She added that a nonviolent approach enables people to truly engage with one another, have courageous conversations around divisive issues and either restore community or create new community. “True peace is not merely the absence of tension, but it’s the presence of justice,” she said, explaining that justice starts with curiosity, listening and gathering information.

 

Rebuilding trust through humility, accountability and forgiveness

Moving forward also requires building a foundation for new relationships, said Dr. King, who explained that people must be able to trust each other if change is to occur. And to rebuild trust in one another, which she admitted is a difficult thing to do, we must start from a place of humility. “Humility in understanding that there is a lot of frailty, sensitivity and brokenness in our world,” she said.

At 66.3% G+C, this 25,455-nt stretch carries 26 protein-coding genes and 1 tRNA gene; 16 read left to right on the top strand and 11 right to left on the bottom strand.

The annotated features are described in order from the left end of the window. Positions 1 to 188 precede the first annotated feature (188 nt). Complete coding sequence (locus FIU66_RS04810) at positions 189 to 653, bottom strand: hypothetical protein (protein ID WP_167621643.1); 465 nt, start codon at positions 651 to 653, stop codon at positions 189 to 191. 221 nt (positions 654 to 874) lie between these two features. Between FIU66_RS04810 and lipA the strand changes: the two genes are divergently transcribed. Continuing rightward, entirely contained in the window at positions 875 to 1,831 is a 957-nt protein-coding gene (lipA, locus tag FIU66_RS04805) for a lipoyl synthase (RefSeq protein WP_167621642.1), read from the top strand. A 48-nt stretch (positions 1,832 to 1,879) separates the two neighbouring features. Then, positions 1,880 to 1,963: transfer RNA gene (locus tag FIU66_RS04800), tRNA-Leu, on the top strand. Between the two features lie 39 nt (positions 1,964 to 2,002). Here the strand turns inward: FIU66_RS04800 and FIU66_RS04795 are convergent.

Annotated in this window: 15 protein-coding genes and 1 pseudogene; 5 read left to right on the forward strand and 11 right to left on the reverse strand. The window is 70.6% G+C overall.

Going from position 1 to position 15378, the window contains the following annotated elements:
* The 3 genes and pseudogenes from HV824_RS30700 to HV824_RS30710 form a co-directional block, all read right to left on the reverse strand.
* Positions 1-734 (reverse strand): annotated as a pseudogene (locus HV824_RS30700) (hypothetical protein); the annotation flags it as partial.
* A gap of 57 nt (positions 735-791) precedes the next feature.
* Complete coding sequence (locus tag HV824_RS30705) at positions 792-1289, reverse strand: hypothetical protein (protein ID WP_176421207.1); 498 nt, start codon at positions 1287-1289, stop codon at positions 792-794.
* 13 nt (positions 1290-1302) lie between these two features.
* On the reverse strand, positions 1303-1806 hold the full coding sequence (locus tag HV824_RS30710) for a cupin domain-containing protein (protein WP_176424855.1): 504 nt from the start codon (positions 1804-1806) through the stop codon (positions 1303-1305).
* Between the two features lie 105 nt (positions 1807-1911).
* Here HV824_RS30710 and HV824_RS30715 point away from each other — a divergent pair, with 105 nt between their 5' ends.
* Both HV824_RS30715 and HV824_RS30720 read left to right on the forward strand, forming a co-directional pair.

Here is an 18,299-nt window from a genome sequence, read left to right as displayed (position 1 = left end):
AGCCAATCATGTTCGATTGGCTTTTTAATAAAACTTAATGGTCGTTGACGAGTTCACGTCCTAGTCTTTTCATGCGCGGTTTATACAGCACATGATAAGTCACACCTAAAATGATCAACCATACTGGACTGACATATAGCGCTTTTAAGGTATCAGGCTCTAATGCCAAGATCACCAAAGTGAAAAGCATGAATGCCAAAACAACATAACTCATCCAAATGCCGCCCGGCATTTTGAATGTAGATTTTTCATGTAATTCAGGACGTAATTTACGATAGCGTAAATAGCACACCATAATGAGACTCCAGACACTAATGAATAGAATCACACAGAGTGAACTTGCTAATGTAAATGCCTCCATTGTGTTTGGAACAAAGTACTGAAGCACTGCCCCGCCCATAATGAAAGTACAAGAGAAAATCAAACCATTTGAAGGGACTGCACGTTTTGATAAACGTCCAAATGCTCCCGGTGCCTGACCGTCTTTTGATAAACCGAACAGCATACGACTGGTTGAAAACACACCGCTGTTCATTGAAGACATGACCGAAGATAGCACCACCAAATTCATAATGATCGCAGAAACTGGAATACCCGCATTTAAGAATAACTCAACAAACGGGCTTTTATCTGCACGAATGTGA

“You must look inward to see if you have ever failed and ask yourself if you have done something that may have been abusive or created inequity.” Otherwise, people will be afraid to reengage or give a second chance if there is no acknowledgement of wrongdoing, however large or small. “Sometimes we have to sit down and evaluate – I don’t think we do enough self-evaluation as a world.”

She offered this phrase: ‘Talk without being offensive and listen without being defensive,’ adding that accountability and forgiveness must work hand in hand. “Forgiving oneself is important. Don’t beat yourself up if you’ve been the one who has violated trust. And for those who have been violated, being able to forgive is just as important.”

 

Mobilizing change takes vigilance and sustained momentum